The Lions are a respectable real-life football team, and one that earned its second playoff berth in three years last season. However, a vulnerable defense often forces the team into deploying a ball-control offense that has had trouble supporting multiple high-end fantasy options in the past.
THREE THINGS TO KNOW
THE JIM BOB COOTER EFFECT
Ever since Jim Bob Cooter took over as the Lions offensive coordinator prior to Week 8 of the 2015 season, Matthew Stafford's numbers have improved noticeably across the board. Prior to Cooter's arrival, Stafford had completed just 60.1 percent of his career passes at 7.0 yards per attempt to go along with a 4.3 touchdown percentage, 2.8 interception percentage and passer rating of 83.9. In the meantime? Stafford boasts a 66.6 completion percentage at 7.3 YPA to match a 4.8 TD percentage, 1.5 INT percentage and QB rating of 97.5. What's the secret? Cooter doesn't call for Stafford to force the ball downfield, which may be strategic with Calvin Johnson enjoying retirement all of last season. Instead, Stafford relies upon a quick, short-range passing attack that emphasizes distributing targets among several pass catchers. Unfortunately, the quarterback's statistical improvements have yet to translate to consistently elite fantasy numbers. Although Stafford has tallied at least 250 yards and two touchdowns in the same game nine times under Cooter's tutelage, highlighted by a 337-yard, five-TD showing against the Eagles in Week 12 of 2015, he's also failed to manufacture an end-zone strike on five different occasions. As a result, Stafford should be seen as a low-floor, high-upside quarterback heading into 2017 drafts.
Ameer Abdullah, TAKE TWO
The Lions took Ameer Abdullah in the second round of the 2015 draft in order to spark a ground game that finished the previous season with the fifth-least rushing yards across the entire NFL. Instead of seeing any sort of improvement in production on the ground in his rookie year, the Lions fell to dead last in the league. However, this wasn't Abdullah's fault as the entire organization was in a state of disarray -- so much so that Detroit fired its president, general manager, offensive coordinator and a pair of assistant coaches midway through the season. When the 2016 campaign finally came around, Abdullah appeared poised for a breakout as the team's clear feature back. He started off hot, averaging 5.6 yards per carry across 18 totes, until a torn Lisfranc in his left foot in Week 2 sentenced the tailback to injured reserve for the remainder of the season. Various combinations of Theo Riddick, Zach Zenner, Dwayne Washington and Justin Forsett comprised the running back corps thereafter, but no runner in particular emerged as an obvious No. 1 RB, and the team once again finished the year bottom-five in rushing. Since Detroit didn't address running back in any significant way this offseason, Abdullah once again appears primed to enter training camp as the team's workhorse ballcarrier.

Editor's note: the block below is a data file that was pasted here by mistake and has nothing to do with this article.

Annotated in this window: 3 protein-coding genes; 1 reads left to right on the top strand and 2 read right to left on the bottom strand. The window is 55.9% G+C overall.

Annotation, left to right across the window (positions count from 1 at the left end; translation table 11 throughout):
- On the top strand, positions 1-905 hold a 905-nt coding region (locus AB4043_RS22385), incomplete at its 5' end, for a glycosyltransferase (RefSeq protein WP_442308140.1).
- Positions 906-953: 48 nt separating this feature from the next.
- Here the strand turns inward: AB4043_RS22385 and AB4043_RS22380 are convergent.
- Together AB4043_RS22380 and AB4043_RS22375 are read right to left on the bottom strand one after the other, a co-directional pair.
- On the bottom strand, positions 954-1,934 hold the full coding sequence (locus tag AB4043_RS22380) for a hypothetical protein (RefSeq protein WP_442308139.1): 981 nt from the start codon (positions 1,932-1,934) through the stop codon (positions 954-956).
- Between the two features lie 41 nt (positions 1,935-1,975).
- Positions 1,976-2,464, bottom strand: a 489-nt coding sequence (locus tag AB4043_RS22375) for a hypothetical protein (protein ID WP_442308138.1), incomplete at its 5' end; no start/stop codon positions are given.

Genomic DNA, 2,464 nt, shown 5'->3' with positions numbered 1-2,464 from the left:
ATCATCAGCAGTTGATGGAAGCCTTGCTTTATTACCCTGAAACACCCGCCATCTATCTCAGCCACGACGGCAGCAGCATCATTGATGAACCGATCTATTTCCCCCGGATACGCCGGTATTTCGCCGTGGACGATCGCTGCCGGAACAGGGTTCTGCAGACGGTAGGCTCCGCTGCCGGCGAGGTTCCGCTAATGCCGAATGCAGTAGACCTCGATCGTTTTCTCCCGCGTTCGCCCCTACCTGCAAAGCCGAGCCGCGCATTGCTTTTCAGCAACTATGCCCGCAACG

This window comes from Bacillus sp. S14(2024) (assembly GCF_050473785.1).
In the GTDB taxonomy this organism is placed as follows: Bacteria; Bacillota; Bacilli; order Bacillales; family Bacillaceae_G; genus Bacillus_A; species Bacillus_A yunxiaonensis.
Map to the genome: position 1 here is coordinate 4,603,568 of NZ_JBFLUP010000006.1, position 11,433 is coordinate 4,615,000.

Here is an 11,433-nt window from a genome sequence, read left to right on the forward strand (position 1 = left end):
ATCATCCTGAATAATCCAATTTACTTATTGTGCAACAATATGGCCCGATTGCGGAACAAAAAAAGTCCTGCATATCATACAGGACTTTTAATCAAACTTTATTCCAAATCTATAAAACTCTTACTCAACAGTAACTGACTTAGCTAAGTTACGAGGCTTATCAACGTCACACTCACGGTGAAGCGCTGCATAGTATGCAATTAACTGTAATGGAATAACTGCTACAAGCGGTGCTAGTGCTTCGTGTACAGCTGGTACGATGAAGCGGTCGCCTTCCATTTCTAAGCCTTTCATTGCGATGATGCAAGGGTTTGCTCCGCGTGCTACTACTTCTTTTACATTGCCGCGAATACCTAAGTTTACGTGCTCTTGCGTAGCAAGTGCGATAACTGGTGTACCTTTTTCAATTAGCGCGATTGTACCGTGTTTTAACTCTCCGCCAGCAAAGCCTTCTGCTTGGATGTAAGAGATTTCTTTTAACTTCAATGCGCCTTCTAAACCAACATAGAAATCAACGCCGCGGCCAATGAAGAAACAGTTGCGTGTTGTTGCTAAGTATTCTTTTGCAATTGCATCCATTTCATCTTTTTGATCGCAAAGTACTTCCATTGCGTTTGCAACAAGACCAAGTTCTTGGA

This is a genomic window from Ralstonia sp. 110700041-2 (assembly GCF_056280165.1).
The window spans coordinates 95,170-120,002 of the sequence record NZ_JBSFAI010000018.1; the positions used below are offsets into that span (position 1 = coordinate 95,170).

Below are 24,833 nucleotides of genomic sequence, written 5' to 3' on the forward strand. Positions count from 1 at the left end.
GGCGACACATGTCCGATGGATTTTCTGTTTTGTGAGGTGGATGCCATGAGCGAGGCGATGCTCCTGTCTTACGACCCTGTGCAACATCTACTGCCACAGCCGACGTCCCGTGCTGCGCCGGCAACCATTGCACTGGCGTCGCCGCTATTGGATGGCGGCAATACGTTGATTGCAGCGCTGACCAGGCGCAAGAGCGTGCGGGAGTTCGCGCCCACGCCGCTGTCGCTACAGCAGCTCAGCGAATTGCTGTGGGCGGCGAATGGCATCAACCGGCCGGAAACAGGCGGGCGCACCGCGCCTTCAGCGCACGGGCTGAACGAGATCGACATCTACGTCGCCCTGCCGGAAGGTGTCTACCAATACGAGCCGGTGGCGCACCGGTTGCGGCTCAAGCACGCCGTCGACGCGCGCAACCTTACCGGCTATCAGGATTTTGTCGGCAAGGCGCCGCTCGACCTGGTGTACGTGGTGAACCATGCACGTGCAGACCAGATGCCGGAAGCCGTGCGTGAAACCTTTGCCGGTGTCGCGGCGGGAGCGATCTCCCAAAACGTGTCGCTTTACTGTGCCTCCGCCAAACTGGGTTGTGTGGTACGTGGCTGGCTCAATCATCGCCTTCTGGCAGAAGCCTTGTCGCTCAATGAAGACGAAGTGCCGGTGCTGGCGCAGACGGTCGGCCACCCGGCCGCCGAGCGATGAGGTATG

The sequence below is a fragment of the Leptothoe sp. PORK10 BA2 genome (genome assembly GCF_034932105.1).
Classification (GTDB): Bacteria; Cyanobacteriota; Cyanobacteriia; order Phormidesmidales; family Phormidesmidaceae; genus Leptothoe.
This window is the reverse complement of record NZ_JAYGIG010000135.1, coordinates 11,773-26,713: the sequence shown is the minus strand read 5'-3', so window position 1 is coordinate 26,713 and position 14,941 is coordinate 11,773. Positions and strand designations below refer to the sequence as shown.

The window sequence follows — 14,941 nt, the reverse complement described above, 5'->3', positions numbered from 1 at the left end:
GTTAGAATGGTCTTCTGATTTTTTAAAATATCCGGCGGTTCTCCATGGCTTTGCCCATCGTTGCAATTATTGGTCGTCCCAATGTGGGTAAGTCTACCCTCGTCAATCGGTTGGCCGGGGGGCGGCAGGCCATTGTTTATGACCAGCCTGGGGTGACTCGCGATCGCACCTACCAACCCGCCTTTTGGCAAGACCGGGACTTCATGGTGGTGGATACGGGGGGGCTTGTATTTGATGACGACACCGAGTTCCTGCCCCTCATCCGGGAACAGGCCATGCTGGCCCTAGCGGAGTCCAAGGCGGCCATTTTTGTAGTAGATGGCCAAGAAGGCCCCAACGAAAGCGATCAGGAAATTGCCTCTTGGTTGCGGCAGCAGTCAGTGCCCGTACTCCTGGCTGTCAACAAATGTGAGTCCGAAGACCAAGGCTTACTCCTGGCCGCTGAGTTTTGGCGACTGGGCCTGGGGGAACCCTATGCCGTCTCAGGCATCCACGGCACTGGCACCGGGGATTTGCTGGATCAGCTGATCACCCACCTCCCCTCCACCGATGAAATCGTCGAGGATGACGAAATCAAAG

IT STARTS IN THE TRENCHES
For the first time since 2005, the Lions didn't draft an offensive lineman, in large part due to the shallow and underwhelming available crop of prospects from which to choose. However, GM Bob Quinn may have been bracing for this possibility all along. When starters Larry Warford (Saints) and Riley Reiff (Vikings) bolted in free agency, Quinn acted fast to find reinforcements from the cream of the free-agent crop by snagging stud guard T.J. Lang from the division-rival Packers as well as Ricky Wagner from the Ravens. After those signings, Detroit simply didn't need to address the offensive line through the draft. While they couldn't have envisioned 2016 first-round left tackle Taylor Decker undergoing shoulder surgery in June, which will keep him sidelined four to six months, the Lions will still trot out a first unit composed of Lang, Wagner, second-year guard Graham Glasgow and veteran center Travis Swanson. It can't be ignored, though, that this is the organization that hasn't gotten the best out of its O-line in recent seasons. Not only have the Lions surrendered more than 2.4 sacks per game since 2013, they also haven't topped 4.0 yards per carry over that same span. Since both Lang and Wagner are better in both pass protection and run blocking than the players they replaced, there's optimism this group could finally turn the corner.